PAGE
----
How Do Federal Tax Credits Fund Richmond's Affordable Housing?
We’re continuing our look this week into how municipalities in the Commonwealth encourage and pay for affordable housing. The federal Low-Income Housing Tax Credit (LIHTC) program is the largest source of new, affordable housing in the United States and in Virginia. WCVE’s Megan Pauly has more for our housing series Where We Live:
In a former Manchester stove factory, Richmond developer John Gregory points out what are now new apartments and artist studios. Out on the terrace, there’s a pool, dog park - and an empty plot of grass where Gregory wants to build a four-story affordable housing complex.
Gregory: The top two floors of this building will have views of the city skyline. We’re hoping to begin as soon as possible.
Gregory has already completed five phases of the New Manchester Flats development. They used historic tax credits to help pay for much of the work. Construction on the sixth phase - the $17 million affordable complex - was supposed to start this past July. But since this is a new construction project not a rehab one, Gregory says financing it is challenging.
Gregory: The reality of these projects is that the rents are very low and they are really barely enough to cover the operating costs of having staff members, property managers, landscaping, keeping the site nice, paying the electric bills, repairing the elevator if it breaks...
One of the best financing tools he’s found to help solve that problem: what’re called low-income housing tax credits. Since 1986 the program has helped fund about 103,000 affordable apartment units across Virginia. Over the past five years it’s funded close to 4,500 affordable units in greater Richmond and about 2,100 in Richmond’s city limits.
The federal government allocated a certain number of tax credits to states each year based on census data. The amount Virginia received this year: $22.8 million in credits. $6.6 million worth of credits are being used to fund 900 units under construction in the Richmond area right now.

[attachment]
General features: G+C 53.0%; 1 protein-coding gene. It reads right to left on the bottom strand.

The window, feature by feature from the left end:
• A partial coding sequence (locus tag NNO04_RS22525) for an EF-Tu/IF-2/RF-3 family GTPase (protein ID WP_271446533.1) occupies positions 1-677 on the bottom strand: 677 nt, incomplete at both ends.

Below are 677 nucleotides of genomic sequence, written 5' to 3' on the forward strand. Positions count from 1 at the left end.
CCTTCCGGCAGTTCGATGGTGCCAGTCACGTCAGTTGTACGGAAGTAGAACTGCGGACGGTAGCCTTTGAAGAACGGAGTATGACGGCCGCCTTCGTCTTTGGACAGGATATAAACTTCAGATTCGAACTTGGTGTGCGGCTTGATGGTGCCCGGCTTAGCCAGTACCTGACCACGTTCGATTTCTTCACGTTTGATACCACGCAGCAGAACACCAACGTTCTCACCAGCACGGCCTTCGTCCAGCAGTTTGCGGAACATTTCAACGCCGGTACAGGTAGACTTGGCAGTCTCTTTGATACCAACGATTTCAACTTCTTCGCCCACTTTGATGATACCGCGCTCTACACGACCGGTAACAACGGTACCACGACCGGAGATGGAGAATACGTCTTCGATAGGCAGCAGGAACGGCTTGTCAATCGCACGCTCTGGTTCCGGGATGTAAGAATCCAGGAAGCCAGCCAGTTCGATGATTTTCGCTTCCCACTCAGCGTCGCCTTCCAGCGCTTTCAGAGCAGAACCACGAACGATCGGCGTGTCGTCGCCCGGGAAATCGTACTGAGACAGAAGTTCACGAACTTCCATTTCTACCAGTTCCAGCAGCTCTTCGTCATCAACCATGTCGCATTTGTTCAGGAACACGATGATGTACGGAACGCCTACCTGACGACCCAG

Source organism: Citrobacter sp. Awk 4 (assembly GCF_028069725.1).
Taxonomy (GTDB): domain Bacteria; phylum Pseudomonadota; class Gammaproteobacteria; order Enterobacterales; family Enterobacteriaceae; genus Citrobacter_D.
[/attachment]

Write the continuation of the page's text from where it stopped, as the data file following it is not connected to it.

At Virginia’s Housing and Development Authority, LIHTC Director JD Bondurant determines how these tax credits are allocated.
Bondurant: So it's federal, but the real beauty and I think one of the real strengths of the program is that each state gets to decide what's best for that state.
Developers follow what’s called a Qualified Allocation Plan when applying for the competitive credits.
Bondurant: And in our case it's about a 30-40 page document that outlines how you would compete.
Proposals are scored higher for prioritizing things like proximity to public transit or serving the lowest income households. The biggest problem, Bondurant says, is there aren’t enough tax credits to go around. That’s partially due to demand, but also the omnibus tax bill passed by Congress in December.
Gregory: When the the congressional act lowered the corporate tax rates, it meant these banks had less tax bill, less need to buy credits.
Banks buy the tax credits from the developer to help offset their tax bill. This gives the developer money to pay for construction.
Sometimes there’s a middle man facilitating that process. The technical term is a syndicator. One of them is Bob Newman with the Virginia Community Development Corporation.
Newman: We’re kind of a matchmaker.
But under the new tax code - banks owe less in taxes, which means they don’t need as many tax credits.
Newman: It really has created a lot of gaps.
Now, banks aren’t paying as much for the credits. In some cases, about 10% less. That may not sounds like a lot, but for Gregory’s development project - the difference is about $700,000.
Gregory: So in a project like a new Manchester Flats where $7,000,000 out of the funding is coming from the sale of low income housing tax credits, that means that suddenly a 10 percent drop, you have a $700,000 hole to fill. And it’s very difficult to make that work.
Until he can secure that $700,000 - Gregory’s in a holding pattern. Existing apartments funded with low-income housing tax credits have to remain affordable for at least 30 years. But they can apply to get out of the affordability requirement after 15 years. Bondurant says so far the state hasn’t granted this to developers.
Bondurant: I think we've been really proud of that. But I will also say we, I've seen a dramatic uptick in the number of folks seeking those.
There are state incentives if developers keep units affordable beyond the first 30 years - for up to 40 or 50 years. They also have the option of selling the complex to a non-profit to keep the units affordable indefinitely. But if a non-profit doesn’t buy it, the units could lose their affordability.
Next week, we’ll explore one of the only known solutions for maintaining affordability permanently.
Megan Pauly, WCVE News.